Little is recorded of British history after the Roman departure in about AD410 until the Norman invasion in the 11 th century - hence the term Dark Ages. It has been suggested that Colchester may have been the centre of a loosely controlled British Kingdom during the 5 th & 6 th centuries, and claims are made for it being the original Camelot where the fabled King Arthur held court. The name Camelot may well be a derivation of the Roman Camelod -unum, but unfortunately there is no evidence to substantiate this.
When the Normans arrived in 1066 they found Colchester to be a busy port and market town but vulnerable, they felt, to possible Danish invasion. Almost immediately work started on the construction of a stone castle built on the site of the former Temple of Claudius; remains of the temple foundations still lie beneath the castle and can be visited on a guided-tour. One of England's first stone-built castles, its construction is associated with Gundulf, Bishop of Rochester, William the Conqueror's great builder-priest. Work began about 1080 and the walls were fortified in 1085 to counter the expected Scandinavian invasion. When the latter failed to materialise work continued on the mighty castle keep, the largest ever built by the Normans predating the Tower of London. It was raised to a height of three storeys and its inner and outer baileys, ditches and ramparts were probably complete by the early 12 th century.
The castle remained the gift of the monarch to a succession of stewards, being too sombre an edifice for royal residency. Since the 16 th century Colchester Castle has been a ruin, a library and a prison for witches. In 1931 the main building was roofed to provide galleries for the town's extensive collection of Romano-British artefacts; it is an award-winning museum fostering local interest in the site and featuring many hands-on displays. In addition to the castle which, having seen very little military action, remains in excellent condition, there are two major religious sites contemporary in time - St Botolph's Priory, the first Augustinian house in England, and St John's Abbey, the gatehouse of which still survives.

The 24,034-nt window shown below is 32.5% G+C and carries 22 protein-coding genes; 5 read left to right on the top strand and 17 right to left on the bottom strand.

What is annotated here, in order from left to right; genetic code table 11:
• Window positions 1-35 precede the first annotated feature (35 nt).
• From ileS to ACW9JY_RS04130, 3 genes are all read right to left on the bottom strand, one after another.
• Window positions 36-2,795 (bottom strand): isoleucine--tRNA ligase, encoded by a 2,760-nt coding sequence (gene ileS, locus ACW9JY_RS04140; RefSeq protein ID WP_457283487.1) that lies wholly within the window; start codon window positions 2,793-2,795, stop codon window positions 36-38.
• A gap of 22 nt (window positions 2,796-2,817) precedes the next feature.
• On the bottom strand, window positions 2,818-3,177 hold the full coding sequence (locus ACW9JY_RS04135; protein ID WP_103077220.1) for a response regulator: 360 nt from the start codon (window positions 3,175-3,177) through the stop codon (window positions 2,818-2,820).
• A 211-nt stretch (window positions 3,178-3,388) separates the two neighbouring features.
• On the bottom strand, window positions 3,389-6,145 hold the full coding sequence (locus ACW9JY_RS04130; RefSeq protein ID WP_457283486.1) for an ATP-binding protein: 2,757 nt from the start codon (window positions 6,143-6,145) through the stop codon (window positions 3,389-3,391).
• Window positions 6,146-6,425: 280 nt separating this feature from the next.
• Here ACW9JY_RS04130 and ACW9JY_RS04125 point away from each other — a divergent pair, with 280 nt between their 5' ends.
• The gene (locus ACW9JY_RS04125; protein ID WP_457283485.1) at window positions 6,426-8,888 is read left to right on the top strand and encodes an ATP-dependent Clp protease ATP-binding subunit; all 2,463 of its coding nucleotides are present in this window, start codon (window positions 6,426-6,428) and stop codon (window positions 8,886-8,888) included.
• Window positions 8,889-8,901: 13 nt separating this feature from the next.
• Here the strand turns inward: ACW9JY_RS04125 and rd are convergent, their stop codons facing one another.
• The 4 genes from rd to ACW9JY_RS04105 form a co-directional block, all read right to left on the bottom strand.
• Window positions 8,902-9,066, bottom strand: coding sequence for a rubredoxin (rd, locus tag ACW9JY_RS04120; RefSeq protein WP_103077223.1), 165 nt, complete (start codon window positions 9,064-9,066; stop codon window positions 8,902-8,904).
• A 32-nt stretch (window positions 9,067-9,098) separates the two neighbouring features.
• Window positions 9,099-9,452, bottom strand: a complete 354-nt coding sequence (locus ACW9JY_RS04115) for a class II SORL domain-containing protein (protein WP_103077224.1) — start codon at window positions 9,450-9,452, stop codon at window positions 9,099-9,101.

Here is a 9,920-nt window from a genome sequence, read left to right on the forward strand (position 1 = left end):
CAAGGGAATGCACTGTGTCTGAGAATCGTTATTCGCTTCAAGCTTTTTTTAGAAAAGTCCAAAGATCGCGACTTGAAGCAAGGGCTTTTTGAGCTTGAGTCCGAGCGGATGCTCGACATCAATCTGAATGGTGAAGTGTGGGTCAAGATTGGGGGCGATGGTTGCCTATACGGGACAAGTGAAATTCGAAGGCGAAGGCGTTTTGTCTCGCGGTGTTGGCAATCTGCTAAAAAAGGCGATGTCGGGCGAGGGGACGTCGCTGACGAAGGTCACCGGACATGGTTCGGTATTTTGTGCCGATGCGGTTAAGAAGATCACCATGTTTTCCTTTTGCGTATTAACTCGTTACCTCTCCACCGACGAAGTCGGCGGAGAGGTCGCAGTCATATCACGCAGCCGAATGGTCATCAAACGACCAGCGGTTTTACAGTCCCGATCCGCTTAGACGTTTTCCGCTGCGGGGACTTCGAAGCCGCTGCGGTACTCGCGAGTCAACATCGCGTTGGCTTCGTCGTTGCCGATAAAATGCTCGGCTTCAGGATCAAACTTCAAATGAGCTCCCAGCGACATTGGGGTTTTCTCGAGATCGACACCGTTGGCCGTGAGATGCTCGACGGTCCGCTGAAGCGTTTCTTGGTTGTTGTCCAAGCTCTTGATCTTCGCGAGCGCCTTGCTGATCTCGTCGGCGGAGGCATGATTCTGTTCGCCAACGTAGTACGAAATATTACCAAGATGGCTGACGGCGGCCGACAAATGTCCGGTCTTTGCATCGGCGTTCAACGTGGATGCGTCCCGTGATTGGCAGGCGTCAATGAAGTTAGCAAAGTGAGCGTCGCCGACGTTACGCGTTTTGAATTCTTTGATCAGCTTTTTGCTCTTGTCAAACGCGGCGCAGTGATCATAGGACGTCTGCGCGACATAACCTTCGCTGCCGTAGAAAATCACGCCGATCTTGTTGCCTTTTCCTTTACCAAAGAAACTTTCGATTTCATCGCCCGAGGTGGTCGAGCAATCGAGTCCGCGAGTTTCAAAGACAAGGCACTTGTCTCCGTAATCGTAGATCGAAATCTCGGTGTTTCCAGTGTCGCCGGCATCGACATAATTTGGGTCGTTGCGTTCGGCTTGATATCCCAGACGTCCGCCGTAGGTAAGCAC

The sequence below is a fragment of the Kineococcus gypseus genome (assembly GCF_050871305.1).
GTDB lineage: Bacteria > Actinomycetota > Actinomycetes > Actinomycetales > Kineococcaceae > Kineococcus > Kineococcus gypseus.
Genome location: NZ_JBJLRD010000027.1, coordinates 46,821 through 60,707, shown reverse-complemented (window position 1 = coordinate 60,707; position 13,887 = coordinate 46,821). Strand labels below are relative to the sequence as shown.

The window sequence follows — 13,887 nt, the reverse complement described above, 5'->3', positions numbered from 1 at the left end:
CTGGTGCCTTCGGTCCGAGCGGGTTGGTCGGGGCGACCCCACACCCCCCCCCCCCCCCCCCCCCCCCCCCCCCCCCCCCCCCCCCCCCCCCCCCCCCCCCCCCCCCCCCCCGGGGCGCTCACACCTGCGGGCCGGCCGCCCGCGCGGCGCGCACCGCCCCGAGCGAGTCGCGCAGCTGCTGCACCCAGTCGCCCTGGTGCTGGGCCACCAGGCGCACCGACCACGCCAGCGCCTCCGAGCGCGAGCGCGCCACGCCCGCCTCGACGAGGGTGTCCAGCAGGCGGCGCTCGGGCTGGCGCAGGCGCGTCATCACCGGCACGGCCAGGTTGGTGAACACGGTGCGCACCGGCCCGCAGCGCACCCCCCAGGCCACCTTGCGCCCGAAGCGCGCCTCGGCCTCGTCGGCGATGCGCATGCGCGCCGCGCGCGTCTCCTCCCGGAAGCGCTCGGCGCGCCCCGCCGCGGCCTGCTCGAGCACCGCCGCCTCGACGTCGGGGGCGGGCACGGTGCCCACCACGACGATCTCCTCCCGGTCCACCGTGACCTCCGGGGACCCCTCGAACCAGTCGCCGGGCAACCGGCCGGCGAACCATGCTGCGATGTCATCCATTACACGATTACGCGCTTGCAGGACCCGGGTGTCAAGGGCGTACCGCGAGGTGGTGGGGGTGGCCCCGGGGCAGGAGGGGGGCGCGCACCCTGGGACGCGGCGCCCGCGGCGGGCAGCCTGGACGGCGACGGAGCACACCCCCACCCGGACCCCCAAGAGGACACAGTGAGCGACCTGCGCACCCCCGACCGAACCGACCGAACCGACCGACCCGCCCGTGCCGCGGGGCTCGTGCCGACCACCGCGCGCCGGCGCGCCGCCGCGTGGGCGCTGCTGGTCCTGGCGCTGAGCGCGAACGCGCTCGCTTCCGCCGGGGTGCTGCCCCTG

In the Stuart Period Colchester played an important role during the English Civil War (1642-9) when in 1648 its Royalist garrison came under heavy siege. At the rear of the castle is a monument marking the spot where two Royalist commanders, Lucas and Lisle, were executed by a Parliamentarian firing squad when the town eventually fell. The citizens of Colchester, having suffered extreme deprivation during the siege were later to have the Great Plague visited upon them, in which half the population, over 4000 people, died from its effects.
Another historic section of the city is the ‘Dutch Quarter', named after the large number of Flemish refugees who fled Flanders for Colchester around 1575 after a failed rebellion against Catholic Spain. Elizabeth I's Protestant England was a safe haven to which these Dutch emigrants fled, many of whom were skilled weavers who established their renowned community at Colchester where they lived, worked and flourished. Many of their timber-framed houses still remain in their original unspoilt state. Tymperleys Clock Museum is housed in such a timber-framed building, but dates back to the early Tudor Period of about 1500. The Siege House pub still retains bullet holes in its walls from the famous 1648 Siege of Colchester.
The Town Hall, built in 1902 with its imposing 164ft high clock tower, is topped by a statue of St Helena, patron saint of Colchester; she is represented on the town's Borough Arms, which first appeared in 1413, on a charter granted to Colchester borough by Henry V. Another notable town landmark is the enormous and imposing Victorian water tower built in 1882, familiarly known as ‘Jumbo'. It stands near to the Balkerne Gate, believed to be the original main entrance into Roman Camulodunum .